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The Daily Wildcat

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The Daily Wildcat

The Daily Wildcat

 

    Wildcat columnists sound off on the zaniest stories from this week’s headlines

    A Stern warning

    The Story: In an attempt to destroy “”American Idol,”” Howard Stern is supporting who he thinks is the worst performer, Sanjaya Malakar, the much talked-about contestant whom The New York Times described as the “”off-key, lyric-fumbling, elaborately coiffed teenager.”” Howard says that if he wins, the show will become a farce and lose popularity.

    The Diss: Nice try, but the powers-that-be (“”American Idol””) far surpass those of Howard Stern. “”American Idol”” has spiraled out of control and regardless of the talent (or lack thereof) people just keep watching. But viewers don’t watch “”American Idol”” to see the up-and-coming talent of America’s youth; they watch it to see Malakar’s new hairstyle. So as valiant as this effort is, the saying holds true, no publicity is bad publicity. Howard, you are strengthening the beast. And “”American Idol”” won’t become a farce – it already is.

    – Chelsea Jo Simpson is a sophomore majoring in journalism and spanish.

    Jesus for president?

    The Story: A student at the School of the Art Institute of Chicago created a sculpture of presidential hopeful Barack Obama in the guise of Jesus. Controversy ensued as the piece went on display Saturday.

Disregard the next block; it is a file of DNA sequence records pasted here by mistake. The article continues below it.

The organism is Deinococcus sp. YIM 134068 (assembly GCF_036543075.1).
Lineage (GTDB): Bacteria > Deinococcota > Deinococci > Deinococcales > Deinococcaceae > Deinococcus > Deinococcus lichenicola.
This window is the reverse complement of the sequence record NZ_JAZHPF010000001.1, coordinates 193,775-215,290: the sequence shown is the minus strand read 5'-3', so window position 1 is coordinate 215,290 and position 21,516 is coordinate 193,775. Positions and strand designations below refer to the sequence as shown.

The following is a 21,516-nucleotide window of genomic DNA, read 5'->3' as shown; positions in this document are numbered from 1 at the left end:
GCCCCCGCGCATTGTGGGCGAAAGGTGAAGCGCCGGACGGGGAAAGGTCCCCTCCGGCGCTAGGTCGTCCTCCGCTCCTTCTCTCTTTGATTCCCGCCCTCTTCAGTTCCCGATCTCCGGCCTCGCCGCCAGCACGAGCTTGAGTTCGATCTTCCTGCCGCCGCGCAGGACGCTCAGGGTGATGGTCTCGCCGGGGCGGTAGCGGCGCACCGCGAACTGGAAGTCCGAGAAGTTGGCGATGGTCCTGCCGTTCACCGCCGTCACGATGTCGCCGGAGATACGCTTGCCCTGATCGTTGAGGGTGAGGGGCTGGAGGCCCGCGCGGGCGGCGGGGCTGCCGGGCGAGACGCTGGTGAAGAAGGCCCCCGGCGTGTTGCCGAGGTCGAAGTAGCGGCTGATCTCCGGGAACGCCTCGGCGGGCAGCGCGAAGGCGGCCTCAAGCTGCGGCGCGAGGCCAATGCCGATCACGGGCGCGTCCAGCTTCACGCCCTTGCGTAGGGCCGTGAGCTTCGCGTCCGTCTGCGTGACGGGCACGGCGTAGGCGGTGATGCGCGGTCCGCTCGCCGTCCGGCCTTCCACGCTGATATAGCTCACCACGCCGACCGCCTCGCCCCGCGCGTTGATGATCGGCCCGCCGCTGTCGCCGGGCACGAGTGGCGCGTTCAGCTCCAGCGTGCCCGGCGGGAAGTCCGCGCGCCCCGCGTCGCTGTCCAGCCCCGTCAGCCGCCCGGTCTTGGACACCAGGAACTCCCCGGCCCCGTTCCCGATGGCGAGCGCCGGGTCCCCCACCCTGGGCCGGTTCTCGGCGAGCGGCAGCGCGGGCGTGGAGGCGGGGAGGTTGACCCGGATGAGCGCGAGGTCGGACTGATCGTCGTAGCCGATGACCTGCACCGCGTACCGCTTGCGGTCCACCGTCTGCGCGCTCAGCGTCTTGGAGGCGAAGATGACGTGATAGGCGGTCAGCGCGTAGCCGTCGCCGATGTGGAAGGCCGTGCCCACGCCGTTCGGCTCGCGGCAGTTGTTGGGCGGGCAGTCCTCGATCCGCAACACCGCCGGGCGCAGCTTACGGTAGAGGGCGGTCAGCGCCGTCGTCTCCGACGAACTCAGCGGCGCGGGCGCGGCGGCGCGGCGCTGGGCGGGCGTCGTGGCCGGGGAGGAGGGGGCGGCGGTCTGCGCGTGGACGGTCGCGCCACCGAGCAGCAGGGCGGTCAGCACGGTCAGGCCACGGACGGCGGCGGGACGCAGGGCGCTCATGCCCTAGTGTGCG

The Response: This artist should be ashamed of himself. How dare he depict Jesus as a black man who spent part of his childhood in Indonesia? Everyone knows Jesus was a white guy from Missouri. Furthermore, to suggest that Jesus was anything other than the staunchest of Republicans borders on blasphemy. Jesus clearly opposed troop withdrawal and gay civil unions even though we have no record of him saying so. It’s high time that “”artists”” realize that Jesus is not a suitable subject for their musings. Poor Jesus probably rolls over in his grave every time one of them thinks up a new way to insult his honor.

    – Jared Pflum is a religious studies senior.

    Judging under the influence

    The Story: DUI charges against New Jersey Zamboni operator John Peragallo were dismissed yesterday after a judge ruled that an 8,000-pound Zamboni doesn’t qualify as a motor vehicle.

    The Diss: I’m sorry, but the last time I checked, a motor vehicle was a vehicle with, well, a motor. An 8,000-pound Zamboni would seem to qualify. Add to that a wasted driver (Peragallo’s blood alcohol level was 0.12, almost twice the legal limit in New Jersey), a speeding Zamboni and a near brush with stands full of fans, and your average fourth-grader wouldn’t have any trouble securing a DUI conviction. I have few qualms with judicial activism, but judicial incompetence is, apparently, quite another matter.

    – Damion LeeNatali is a senior majoring in political science and
    history.

    Saints as saviors?

    The Story: Despite Monday’s Supreme Court ruling, the Environmental Protection Agency still isn’t sure it has the authority to regulate carbon dioxide emissions.

    The Diss: Is this a joke? The Bush administration, the people responsible for the Patriot Act, is really insisting that regulating car emissions would be just too much authority? Our nation’s starring role in the expulsion of carbon emissions into the atmosphere is bad enough. Our failure to ratify the Kyoto Protocol is, at best, humiliating. But blaming the EPA’s hesitancy to regulate automobile and other emissions on a fear of excessive governmental authority? That’s just insulting. Bush has the power to make the things he wants to happen happen, like allowing the CIA to engage in extraordinary rendition. It’s just the things he doesn’t want to happen – like regulation of carbon emissions – that apparently nobody has the authority to do.

    – Lillie Kilburn is a psychology sophomore.

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